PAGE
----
Police arrested 13 people Friday, including a 64-year-old East Harlem man, on charges they were part of large-scale gun trafficking rings that brought scores of firearms into New York City.
The suspects were rounded up as part of two separate undercover probes that lasted for about two years, including one investigation dubbed "Mickey Mouse Trap" after key suspect Mitchell "Mickey" Collins, 64, who had done prison time for attempted murder, said NYPD Commissioner Ray Kelly.
"Take it easy, I've got a pacemaker," Collins told detectives as they arrested him Friday, a law enforcement official said. Collins was the oldest of the defendants nabbed by police and investigators with the Manhattan district attorney's office in a case that netted 110 illegal guns, including assault weapons and machine guns, and more than 1,000 rounds of ammunition.
With scores of seized firearms arrayed before him at a news conference at police headquarters, Mayor Michael Bloomberg, long an advocate for stricter gun control, wasted no time in remarking about the dangers of the continual flood of illegal weapons into the city.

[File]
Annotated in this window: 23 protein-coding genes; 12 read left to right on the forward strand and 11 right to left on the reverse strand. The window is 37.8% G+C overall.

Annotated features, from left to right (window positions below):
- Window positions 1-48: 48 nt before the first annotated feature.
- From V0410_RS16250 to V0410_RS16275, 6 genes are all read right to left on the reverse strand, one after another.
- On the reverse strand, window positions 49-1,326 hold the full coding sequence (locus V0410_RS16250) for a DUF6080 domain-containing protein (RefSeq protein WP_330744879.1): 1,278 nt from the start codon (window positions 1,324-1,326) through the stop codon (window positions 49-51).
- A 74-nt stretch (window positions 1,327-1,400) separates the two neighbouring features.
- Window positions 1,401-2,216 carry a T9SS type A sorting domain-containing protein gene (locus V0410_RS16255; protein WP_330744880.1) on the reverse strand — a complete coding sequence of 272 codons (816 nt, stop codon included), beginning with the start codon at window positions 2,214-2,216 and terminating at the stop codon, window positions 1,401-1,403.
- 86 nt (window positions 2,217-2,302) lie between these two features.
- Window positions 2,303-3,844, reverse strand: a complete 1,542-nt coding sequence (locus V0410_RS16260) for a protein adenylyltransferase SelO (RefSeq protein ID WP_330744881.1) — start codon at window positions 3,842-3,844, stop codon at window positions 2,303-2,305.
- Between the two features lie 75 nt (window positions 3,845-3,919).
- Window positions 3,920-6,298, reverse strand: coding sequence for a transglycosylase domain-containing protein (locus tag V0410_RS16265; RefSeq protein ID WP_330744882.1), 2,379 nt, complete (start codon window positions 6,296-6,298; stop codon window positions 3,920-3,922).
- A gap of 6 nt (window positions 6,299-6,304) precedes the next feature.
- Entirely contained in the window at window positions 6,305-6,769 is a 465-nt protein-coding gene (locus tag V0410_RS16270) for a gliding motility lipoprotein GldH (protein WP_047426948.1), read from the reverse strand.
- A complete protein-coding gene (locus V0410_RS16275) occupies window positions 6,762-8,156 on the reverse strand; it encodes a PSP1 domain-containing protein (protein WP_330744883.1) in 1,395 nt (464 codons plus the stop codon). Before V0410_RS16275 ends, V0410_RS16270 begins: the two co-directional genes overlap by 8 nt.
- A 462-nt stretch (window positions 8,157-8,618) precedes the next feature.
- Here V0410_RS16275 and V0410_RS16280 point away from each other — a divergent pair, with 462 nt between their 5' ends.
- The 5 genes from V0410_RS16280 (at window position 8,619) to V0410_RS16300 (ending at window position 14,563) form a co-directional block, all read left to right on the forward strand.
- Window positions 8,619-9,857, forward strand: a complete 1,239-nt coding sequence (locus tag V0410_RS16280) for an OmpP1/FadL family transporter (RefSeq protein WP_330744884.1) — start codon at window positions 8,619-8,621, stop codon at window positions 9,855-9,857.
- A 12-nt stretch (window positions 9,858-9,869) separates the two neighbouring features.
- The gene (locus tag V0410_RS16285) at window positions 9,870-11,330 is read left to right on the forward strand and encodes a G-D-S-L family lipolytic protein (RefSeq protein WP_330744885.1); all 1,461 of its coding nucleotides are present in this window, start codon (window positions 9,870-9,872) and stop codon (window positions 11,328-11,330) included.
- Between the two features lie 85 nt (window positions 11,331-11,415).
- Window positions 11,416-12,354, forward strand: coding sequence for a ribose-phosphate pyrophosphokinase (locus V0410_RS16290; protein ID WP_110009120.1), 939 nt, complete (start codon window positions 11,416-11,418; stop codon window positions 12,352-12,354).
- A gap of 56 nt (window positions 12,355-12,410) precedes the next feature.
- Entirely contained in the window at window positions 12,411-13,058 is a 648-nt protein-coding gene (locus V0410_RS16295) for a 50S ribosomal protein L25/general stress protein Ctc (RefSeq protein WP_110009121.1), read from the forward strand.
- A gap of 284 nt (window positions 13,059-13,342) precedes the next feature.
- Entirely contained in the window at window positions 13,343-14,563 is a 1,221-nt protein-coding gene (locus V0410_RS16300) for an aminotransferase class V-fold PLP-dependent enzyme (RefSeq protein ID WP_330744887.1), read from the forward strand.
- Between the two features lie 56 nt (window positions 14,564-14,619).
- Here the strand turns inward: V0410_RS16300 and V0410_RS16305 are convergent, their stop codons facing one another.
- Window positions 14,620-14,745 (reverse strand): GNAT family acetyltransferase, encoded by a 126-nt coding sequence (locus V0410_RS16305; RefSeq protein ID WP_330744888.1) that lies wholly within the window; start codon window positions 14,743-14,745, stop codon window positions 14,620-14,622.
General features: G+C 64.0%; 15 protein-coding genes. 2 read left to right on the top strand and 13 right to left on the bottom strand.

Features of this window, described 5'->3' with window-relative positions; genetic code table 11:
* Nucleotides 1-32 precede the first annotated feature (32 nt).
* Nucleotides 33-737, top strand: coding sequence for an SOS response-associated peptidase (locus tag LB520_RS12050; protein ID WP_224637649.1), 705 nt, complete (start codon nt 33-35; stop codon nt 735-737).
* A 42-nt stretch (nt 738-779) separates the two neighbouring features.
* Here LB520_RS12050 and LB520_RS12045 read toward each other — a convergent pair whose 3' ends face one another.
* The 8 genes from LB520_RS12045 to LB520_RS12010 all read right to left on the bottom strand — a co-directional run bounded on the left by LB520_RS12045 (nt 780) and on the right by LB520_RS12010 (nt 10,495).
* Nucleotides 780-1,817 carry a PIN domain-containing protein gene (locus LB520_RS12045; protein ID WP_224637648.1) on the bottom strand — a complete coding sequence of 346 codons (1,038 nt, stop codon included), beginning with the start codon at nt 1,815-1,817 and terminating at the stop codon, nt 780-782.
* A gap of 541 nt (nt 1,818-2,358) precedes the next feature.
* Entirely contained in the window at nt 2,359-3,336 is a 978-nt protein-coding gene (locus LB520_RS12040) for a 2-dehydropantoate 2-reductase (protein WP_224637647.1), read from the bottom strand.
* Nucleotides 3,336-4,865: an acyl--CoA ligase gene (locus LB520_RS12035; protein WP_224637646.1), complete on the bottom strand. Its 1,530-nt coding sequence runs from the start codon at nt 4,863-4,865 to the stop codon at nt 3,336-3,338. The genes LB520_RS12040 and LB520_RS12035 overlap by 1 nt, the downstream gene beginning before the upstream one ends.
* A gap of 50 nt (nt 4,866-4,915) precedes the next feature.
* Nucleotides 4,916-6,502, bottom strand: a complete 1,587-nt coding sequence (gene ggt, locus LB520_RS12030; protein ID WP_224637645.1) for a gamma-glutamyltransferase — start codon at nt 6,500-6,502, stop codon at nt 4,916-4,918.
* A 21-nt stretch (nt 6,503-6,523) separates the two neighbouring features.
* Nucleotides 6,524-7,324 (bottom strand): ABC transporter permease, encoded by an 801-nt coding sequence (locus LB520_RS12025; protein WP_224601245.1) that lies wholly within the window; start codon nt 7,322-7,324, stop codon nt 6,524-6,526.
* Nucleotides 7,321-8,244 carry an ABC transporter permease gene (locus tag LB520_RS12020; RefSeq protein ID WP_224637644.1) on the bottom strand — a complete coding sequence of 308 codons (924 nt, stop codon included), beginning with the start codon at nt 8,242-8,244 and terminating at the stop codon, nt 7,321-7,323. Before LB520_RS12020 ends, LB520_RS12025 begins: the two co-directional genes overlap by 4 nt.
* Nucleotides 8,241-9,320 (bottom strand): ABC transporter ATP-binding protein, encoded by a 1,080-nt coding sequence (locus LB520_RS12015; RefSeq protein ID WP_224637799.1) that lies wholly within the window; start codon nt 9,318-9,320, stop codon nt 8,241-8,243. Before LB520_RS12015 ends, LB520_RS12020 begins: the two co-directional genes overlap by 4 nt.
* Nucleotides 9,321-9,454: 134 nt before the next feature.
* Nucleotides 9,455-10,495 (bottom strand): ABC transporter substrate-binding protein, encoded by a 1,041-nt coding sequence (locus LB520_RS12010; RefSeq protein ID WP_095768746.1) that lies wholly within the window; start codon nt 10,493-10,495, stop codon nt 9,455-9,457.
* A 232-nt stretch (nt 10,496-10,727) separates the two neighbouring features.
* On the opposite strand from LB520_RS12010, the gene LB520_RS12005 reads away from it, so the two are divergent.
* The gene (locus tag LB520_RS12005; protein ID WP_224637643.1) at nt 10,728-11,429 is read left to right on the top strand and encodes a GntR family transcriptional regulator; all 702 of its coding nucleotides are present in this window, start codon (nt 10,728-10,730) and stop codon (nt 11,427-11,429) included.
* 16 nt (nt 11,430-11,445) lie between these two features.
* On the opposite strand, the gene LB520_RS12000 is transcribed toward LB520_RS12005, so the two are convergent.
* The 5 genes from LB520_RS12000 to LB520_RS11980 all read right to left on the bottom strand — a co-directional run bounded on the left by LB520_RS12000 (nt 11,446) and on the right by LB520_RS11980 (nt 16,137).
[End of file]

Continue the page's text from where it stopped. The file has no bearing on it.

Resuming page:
"There is an awful lot of firepower here and you can kill an awful lot of people with these weapons," said Bloomberg. "Many, if not most, were purchased in South Carolina and found their way here and many were in the hands of teenagers."
Collins, who Kelly said would be eligible for Social Security benefits next month, had an arrest history that went back to 1968 and had done prison time for attempted murder and drug charges. As of late Friday he hadn't been arraigned.
"Getting close to the wily Mickey Collins was no easy matter," explained Kelly. "He appeared to be waiting to see if police were tracking his gun sales."
Collins and three other defendants were charged with selling 88 firearms to undercover detectives. Guns were often resold by the ring on the streets of East Harlem for 100 percent profit, noted Kelly.
A second probe dubbed "Operation Carver" targeted younger suspects who lived in and around the Carver Houses in East Harlem and sold 41 guns and a bullet resistant vest to undercover officers, Kelly said. Two of those guns were used in shootings as far back as 2003, said Kelly, adding that the victims wouldn't cooperate with police.
"The common thread between these two groups is that they are bringing guns into our community which are killing people too often," said Manhattan District Attorney Cyrus Vance Jr.
Bloomberg exhorted both presidential candidates to start talking about gun control in the campaign.
"This is one of the burning issues domestically," said Bloomberg.